That said, I have to say that these fans behaved much better than any other group of people I have been exposed to. I don’t generally enjoy being immersed in a crowd of people.
For example, every sporting event I have attended there has always been the asshole fan who has to be escorted out by security, the loud mouth who is always right, and the overzealous fan who’s only contribution is shit talking about the apposing team. None of that was apparent at this convention. I don’t remember a single instance of anyone saying a harsh word or even criticizing a costume, which would have been as easy as shooting a cow in a barrel. Like I said, Star Trek fans have a moral foundation for their fandom.
So the question remains, am how big a geek am I? Well, I am still a geek because, well, I am honest with myself. However I no longer consider myself a Star Trek fan. I guess it was the combination of empathy with the actors and the contrast between the real world and the Star Trek universe that may have cured my fandom. Also I was hopefully outclassed. I felt like a first grade math teacher visiting CERN in Geneva. The whole experience was a unique combination of being welcomed into the fold and feeling like an outsider at the same time. The fans were always ‘on’. They were dressed up and in character all weekend long. During breakfast, at the craps table, outside walking the strip, in the elevator, everywhere all the time. I can’t compete with this level of commitment. Nor would I ever want to.
However, I did become quite fond of some of the actors. Not because of the roles they played, but because of their real lives. William Shatner, Kate Mulgrew, and Catherine Hickis are good examples of this. I saw each of them speak to the crowd, and they are the kind of people I could see being friends with. They were down to earth, interesting and entertaining all while being themselves.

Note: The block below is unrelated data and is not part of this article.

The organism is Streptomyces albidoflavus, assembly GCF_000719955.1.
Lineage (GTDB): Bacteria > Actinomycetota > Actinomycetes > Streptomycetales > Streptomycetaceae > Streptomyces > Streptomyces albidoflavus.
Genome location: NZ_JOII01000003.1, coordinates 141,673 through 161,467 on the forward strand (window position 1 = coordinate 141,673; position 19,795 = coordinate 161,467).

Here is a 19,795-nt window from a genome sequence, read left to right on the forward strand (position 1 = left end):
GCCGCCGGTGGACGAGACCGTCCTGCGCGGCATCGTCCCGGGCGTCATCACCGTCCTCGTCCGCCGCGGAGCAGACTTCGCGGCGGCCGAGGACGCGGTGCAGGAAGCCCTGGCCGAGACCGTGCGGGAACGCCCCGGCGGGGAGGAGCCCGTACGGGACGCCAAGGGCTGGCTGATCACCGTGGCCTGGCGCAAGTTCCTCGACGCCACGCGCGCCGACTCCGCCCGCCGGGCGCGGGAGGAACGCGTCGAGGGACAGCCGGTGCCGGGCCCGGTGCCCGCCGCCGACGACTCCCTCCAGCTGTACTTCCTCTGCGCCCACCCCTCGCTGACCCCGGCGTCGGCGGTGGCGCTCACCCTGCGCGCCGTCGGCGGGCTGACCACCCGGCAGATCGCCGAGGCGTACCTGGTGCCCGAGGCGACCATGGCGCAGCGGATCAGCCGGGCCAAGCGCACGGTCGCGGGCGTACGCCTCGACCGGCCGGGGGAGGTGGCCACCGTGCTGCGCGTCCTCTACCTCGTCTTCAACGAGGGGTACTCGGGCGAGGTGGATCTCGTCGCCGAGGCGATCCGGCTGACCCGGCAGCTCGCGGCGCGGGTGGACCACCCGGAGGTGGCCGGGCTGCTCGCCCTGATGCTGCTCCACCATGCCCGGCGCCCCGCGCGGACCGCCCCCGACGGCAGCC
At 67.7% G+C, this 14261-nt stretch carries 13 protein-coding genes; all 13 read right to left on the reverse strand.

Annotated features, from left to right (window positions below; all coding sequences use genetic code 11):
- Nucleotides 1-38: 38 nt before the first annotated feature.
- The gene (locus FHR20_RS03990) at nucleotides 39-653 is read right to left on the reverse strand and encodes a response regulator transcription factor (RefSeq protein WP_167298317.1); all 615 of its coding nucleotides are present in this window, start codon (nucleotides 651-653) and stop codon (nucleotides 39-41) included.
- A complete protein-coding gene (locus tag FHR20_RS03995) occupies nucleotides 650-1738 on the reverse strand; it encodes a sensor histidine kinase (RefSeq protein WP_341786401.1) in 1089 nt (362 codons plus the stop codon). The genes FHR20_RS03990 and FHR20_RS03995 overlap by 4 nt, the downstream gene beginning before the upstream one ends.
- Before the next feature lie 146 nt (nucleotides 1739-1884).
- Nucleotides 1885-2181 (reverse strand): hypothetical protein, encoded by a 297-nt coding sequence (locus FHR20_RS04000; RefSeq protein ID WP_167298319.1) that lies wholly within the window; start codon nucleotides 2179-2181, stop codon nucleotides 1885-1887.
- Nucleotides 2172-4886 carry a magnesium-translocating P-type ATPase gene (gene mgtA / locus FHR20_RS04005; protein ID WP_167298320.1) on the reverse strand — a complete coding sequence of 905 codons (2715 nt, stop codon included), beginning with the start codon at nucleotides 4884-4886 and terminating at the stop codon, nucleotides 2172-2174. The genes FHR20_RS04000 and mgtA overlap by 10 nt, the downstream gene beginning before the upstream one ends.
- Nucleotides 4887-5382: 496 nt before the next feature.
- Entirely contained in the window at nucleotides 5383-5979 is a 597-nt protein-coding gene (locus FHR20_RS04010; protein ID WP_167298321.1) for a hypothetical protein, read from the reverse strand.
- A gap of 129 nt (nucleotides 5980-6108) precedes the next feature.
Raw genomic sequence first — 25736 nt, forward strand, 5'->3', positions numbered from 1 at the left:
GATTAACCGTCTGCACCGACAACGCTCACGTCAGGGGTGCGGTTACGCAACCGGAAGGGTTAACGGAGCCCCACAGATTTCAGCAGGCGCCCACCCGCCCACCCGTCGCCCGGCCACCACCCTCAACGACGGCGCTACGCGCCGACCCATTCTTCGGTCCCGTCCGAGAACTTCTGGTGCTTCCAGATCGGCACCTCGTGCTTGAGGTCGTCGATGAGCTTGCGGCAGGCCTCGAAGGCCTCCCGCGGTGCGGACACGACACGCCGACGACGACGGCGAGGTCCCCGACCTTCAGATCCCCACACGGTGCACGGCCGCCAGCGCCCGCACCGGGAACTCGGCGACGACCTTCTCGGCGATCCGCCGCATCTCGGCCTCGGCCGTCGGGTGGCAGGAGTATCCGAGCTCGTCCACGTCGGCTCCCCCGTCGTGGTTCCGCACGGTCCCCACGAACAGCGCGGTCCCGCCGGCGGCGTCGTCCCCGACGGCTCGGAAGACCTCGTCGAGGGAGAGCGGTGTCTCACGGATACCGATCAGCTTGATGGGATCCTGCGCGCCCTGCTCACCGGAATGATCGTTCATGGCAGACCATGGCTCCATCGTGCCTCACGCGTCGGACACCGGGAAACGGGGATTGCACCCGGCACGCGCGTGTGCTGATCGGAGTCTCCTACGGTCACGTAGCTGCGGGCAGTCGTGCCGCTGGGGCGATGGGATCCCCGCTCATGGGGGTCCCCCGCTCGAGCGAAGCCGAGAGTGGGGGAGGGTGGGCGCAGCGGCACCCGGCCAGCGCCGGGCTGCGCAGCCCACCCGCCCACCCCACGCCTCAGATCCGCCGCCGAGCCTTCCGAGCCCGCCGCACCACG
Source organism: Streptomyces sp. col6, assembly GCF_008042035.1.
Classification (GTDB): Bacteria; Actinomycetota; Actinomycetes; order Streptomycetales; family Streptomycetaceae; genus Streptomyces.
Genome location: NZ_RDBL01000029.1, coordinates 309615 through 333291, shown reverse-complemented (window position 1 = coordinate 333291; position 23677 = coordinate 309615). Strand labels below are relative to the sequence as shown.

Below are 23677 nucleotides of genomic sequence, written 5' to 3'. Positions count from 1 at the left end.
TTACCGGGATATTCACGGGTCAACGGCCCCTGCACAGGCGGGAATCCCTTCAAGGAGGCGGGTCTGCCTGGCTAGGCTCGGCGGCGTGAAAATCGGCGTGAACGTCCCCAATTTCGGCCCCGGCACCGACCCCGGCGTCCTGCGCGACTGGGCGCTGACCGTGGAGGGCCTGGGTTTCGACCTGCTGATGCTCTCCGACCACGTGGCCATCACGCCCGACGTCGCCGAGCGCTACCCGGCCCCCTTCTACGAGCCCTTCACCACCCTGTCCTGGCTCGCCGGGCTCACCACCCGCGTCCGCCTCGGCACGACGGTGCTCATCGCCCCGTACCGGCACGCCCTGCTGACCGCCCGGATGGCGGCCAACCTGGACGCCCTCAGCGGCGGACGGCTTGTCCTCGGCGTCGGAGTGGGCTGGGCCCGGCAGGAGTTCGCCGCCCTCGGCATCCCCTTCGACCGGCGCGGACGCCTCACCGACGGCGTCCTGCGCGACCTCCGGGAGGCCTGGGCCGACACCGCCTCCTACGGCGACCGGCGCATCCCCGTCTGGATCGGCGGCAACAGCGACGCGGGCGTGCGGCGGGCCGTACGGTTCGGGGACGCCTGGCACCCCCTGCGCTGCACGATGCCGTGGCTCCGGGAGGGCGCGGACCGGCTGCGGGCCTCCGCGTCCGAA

I don’t think I will attend another Star Trek convention, but am glad I went. This kind of thing just doesn’t seem to sit right in my life at the present time. I have to appreciate the fans and how many of them are ‘all in’. I get the feeling that the costumes don’t always stay in the closet. They may integrate just a little too much of the Star Trek universe into their real lives. I guess that is why they are called fans. Which is fine for them, but not so much for me. The only part of the Star Trek universe I will try to integrate into my life will be the outlook and morality that is present in both the show and the fans. I will leave the trivia, props, autographs, costumes, and other stuff alone. With one exception….
I will frame and hang up the photo that was taken of my wife and I with William Shatner.
Next post: The ugly.